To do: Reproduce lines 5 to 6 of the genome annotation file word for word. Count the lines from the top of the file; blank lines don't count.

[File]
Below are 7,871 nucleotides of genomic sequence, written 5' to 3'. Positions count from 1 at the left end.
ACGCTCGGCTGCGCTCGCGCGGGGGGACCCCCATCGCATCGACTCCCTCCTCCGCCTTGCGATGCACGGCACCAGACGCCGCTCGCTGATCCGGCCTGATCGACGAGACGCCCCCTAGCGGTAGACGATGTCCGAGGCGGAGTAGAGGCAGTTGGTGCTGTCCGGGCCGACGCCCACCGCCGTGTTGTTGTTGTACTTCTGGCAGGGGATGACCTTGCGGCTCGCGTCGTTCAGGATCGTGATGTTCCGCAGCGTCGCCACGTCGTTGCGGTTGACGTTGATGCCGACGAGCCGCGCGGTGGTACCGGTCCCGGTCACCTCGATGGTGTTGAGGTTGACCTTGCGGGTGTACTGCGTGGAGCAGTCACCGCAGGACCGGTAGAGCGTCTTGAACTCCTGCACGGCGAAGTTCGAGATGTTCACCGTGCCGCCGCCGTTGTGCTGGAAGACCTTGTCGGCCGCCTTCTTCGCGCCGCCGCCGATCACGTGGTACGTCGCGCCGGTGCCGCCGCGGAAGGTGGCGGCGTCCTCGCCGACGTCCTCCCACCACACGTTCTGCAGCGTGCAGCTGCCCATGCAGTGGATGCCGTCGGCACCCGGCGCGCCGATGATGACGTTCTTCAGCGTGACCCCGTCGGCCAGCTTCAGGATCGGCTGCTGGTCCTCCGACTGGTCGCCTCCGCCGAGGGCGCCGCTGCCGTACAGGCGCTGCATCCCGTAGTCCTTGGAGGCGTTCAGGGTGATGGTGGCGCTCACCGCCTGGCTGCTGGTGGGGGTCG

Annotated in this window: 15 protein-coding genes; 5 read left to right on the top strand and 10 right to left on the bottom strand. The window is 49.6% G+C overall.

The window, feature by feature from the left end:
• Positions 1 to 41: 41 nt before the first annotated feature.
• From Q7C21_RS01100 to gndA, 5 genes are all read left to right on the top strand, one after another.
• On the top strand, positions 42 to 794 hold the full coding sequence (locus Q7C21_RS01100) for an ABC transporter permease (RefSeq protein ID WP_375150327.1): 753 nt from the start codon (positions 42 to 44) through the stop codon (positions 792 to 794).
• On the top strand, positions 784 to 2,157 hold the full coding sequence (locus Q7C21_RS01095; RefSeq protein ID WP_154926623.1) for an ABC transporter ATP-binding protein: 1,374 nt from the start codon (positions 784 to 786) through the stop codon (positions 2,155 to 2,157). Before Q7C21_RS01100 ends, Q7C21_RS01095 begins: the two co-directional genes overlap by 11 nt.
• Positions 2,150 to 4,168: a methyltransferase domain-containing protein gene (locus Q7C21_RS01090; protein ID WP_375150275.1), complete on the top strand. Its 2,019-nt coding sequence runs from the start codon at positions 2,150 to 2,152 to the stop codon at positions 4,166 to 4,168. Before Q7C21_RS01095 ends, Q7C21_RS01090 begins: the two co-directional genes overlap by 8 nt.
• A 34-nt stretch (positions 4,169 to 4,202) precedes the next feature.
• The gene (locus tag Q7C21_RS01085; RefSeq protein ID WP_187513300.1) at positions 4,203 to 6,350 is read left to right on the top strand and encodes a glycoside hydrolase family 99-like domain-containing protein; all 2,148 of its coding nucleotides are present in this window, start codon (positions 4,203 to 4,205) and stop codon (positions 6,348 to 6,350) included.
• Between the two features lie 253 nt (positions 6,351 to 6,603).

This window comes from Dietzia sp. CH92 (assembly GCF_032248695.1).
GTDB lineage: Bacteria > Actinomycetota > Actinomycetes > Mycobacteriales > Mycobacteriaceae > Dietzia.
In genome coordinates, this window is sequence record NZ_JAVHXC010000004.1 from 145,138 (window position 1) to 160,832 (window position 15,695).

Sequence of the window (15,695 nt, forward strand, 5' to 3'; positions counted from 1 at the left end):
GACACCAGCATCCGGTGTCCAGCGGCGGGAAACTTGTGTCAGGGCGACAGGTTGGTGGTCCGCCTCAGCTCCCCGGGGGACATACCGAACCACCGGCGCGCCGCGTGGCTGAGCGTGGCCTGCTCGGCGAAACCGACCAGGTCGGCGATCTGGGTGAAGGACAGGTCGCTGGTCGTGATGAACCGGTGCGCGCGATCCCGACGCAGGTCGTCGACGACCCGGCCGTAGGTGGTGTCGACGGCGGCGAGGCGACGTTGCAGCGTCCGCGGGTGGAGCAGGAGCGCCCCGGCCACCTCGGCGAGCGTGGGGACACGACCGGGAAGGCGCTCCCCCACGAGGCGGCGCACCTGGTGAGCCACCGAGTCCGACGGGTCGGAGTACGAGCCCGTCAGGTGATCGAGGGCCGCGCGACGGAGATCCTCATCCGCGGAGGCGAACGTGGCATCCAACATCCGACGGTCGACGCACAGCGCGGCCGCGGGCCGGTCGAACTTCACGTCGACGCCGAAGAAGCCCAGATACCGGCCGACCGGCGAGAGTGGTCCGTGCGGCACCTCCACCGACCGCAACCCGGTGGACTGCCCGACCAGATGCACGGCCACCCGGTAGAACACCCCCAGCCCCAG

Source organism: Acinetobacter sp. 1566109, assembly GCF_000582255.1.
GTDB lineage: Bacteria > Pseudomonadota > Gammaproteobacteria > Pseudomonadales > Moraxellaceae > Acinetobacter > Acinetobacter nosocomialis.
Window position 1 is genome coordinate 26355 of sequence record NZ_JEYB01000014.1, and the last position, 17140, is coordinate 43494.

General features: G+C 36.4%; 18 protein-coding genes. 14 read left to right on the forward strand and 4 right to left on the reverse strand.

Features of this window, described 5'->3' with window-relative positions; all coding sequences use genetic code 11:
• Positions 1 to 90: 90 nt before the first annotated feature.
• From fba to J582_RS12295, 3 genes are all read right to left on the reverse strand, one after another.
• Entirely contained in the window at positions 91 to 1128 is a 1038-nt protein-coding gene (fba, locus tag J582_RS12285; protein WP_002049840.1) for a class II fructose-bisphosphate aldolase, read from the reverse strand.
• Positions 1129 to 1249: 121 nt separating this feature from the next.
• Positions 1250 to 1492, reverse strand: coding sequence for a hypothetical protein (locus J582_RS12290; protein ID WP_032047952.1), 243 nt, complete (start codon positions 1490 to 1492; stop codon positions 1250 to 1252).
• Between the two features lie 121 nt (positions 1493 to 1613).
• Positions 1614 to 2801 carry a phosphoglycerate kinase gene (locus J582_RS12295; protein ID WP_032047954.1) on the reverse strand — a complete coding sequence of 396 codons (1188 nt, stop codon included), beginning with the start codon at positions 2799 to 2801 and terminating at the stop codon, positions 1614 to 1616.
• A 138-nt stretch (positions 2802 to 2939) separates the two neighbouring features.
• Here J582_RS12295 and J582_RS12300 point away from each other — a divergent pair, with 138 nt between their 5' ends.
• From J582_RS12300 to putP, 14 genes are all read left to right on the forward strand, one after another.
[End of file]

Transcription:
• Positions 1 to 41: 41 nt before the first annotated feature.
• From Q7C21_RS01100 to gndA, 5 genes are all read left to right on the top strand, one after another.